Most people in China will eat more plant-based food when told of the benefits, survey finds

ProVeg finds 98% of Chinese people will eat more plant-based foods when shown the scientific data on the benefits of the diet

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A new report out this week from ProVeg International finds that 98% of Chinese consumers will eat more plant-based foods once they have been informed of the benefits, particularly to their health, of living on a plant-based diet. 

The report, titled “China and Plant-based food: attitudes and opportunities“, is based on a survey of 1,000 people, mainly omnivores and flexitarians, in the cities of Beijing, Shanghai, and Guangzhou, which was carried out in late March and April 2024 to gage knowledge of the benefits of plant-based foods.

The report includes a Matrix which shows which benefits of plant-based eating people most agree with, next to the benefits that would most persuade them to actually change their diet.

“We found that most people are concerned that they eat healthy food and that once they know just how healthy and climate-friendly plant-based food is, they will eat a lot more of it,” Shirley Lu, Managing Director and Asia & China Representative at ProVeg, said.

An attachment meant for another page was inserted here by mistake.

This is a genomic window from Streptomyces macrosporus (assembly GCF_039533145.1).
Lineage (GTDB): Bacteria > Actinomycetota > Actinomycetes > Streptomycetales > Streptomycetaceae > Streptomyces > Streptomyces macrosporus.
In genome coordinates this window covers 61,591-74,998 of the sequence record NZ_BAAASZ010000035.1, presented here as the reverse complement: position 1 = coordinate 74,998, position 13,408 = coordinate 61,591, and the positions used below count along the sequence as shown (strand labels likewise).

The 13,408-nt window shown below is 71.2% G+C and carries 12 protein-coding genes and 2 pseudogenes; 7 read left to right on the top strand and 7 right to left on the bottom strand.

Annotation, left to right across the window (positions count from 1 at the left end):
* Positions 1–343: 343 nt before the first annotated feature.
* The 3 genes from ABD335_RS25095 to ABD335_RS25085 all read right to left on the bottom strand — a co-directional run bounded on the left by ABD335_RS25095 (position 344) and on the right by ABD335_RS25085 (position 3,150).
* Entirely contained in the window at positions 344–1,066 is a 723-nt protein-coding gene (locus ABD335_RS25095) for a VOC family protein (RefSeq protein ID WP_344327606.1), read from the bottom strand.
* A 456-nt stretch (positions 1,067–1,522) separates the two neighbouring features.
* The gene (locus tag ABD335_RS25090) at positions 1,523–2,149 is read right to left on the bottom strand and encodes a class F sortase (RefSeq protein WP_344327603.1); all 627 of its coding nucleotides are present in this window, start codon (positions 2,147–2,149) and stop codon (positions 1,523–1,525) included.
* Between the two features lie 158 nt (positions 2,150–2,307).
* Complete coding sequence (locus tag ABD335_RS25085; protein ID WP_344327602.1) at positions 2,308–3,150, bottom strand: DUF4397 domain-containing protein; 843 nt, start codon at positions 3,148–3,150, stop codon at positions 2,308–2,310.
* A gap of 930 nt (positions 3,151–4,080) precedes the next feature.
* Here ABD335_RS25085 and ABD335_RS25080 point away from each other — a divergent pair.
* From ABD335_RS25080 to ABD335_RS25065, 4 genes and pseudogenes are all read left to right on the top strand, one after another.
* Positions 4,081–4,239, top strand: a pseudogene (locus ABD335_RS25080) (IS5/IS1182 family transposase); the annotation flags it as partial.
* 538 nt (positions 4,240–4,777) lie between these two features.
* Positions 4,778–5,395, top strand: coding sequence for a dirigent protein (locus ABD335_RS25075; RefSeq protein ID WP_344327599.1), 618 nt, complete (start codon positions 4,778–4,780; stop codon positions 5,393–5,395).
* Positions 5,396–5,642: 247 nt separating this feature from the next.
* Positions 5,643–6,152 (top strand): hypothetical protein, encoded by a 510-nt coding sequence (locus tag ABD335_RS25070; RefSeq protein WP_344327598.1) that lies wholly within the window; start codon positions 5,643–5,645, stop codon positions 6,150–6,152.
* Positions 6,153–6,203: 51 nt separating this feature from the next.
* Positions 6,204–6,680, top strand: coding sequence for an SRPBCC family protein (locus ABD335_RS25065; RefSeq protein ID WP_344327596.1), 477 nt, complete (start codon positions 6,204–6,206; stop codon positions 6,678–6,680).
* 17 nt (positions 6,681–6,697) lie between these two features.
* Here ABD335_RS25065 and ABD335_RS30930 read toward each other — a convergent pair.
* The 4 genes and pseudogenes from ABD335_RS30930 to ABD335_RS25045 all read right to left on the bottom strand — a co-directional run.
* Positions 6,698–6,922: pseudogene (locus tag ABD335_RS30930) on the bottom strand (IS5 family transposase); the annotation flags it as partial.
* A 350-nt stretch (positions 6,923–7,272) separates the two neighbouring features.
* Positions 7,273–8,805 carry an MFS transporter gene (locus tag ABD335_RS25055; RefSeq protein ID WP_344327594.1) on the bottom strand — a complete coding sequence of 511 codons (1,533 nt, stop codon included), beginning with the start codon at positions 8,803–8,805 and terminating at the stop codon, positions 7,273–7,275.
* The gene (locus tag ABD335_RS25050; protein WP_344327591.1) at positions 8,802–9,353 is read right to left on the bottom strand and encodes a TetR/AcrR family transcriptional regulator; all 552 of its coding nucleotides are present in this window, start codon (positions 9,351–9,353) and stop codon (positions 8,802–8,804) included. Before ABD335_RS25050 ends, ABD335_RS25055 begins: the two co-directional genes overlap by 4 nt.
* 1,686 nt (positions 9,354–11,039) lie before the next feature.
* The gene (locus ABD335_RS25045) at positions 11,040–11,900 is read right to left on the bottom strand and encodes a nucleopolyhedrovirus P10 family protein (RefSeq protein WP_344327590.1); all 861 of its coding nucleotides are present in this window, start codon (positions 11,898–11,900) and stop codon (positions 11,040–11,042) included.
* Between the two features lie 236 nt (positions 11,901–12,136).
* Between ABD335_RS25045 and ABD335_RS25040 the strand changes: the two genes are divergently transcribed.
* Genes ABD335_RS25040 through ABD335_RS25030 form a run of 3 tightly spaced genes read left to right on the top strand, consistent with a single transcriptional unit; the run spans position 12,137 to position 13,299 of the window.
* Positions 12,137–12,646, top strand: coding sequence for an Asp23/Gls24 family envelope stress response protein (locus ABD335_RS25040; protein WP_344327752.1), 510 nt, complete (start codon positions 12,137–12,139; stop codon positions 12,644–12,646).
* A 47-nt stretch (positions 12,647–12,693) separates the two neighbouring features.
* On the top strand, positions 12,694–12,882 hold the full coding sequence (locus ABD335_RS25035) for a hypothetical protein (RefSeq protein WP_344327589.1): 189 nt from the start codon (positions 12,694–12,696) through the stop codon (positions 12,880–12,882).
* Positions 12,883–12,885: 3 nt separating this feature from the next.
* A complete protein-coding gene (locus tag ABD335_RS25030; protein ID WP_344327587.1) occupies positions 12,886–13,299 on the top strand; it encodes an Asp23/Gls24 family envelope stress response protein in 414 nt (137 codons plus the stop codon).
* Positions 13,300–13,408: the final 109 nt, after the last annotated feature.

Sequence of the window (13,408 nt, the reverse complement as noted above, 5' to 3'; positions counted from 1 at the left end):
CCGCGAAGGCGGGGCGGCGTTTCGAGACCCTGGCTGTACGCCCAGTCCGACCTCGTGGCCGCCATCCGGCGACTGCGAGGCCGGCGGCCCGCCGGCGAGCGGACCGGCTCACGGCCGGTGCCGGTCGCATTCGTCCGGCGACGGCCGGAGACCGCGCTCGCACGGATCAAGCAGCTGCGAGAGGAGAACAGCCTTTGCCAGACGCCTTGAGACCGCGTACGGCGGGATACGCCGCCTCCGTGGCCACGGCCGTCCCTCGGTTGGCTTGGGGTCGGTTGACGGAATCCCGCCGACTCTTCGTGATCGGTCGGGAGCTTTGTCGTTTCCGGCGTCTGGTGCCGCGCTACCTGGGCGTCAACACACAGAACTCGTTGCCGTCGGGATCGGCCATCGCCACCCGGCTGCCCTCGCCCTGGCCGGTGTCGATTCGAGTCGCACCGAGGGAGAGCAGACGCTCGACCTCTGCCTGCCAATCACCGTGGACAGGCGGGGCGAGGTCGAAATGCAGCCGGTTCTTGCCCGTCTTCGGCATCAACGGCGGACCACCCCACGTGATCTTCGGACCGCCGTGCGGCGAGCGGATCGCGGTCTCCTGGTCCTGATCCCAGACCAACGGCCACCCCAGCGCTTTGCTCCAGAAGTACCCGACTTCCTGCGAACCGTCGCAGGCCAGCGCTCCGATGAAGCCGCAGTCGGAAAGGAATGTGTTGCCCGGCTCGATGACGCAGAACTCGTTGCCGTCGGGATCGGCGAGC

“We hope the report will serve as a useful reference for food manufacturers to support educational marketing of plant-based foods in China. There is clearly huge potential for growth and our research will help companies to tap into that,” Lu added. 

Matrix pinpoints most persuasive reasons for going plant-based

Those surveyed were given 15 benefit statements on plant-based foods, 14 of which were based on peer-reviewed international research. Survey participants were then asked to “agree” or “disagree” with the statements. 

They were also asked which of the 15 statements would be most effective in persuading them to eat more plant-based food. This data was then plugged into an “Agreement/Persuasion Matrix” and divided into four quadrants. (The Matrix can be found on page 9 of the report).

Quadrant 1 of the Matrix allows companies to see which statements have both the strongest agreement and the strongest persuasive power. The leading statement in Quadrant 1 states that “plant-based diets tend to lower body mass index (BMI) and reduce obesity rates, and thereby lower rates of heart disease, stroke, high blood pressure, and high cholesterol” 1

Other statements in Quadrant 1 that were both strongly agreed upon and most persuasive for dietary change stated that plant-based diets are high in calcium and bioavailability, provide adequate protein and are iron rich. 

Quadrant 1 statements can be used by food manufacturers to leverage their strong, convincing power for an easy breakthrough into the market.

Quadrant 2 of the Matrix pinpointed which benefit statements received low agreement but were strongly persuasive in terms of getting people to switch to more plant-based food.

The top statement in Quadrant 2 states that plant-based foods allow people to lower their risk of developing antibiotic resistance due to animal-based foods. Notably, this was also the most persuasive statement overall. 

The second highest statement in Quadrant 2 relates to the fact that animal agriculture is responsible for up to 80% of rainforest destruction2, 3, 4. The third highest statement in Quadrant 2 states that beef and dairy milk production are among the biggest sources of methane, which is 80 times more potent than CO2 in terms of a warming effect on the atmosphere over 20 years5, 6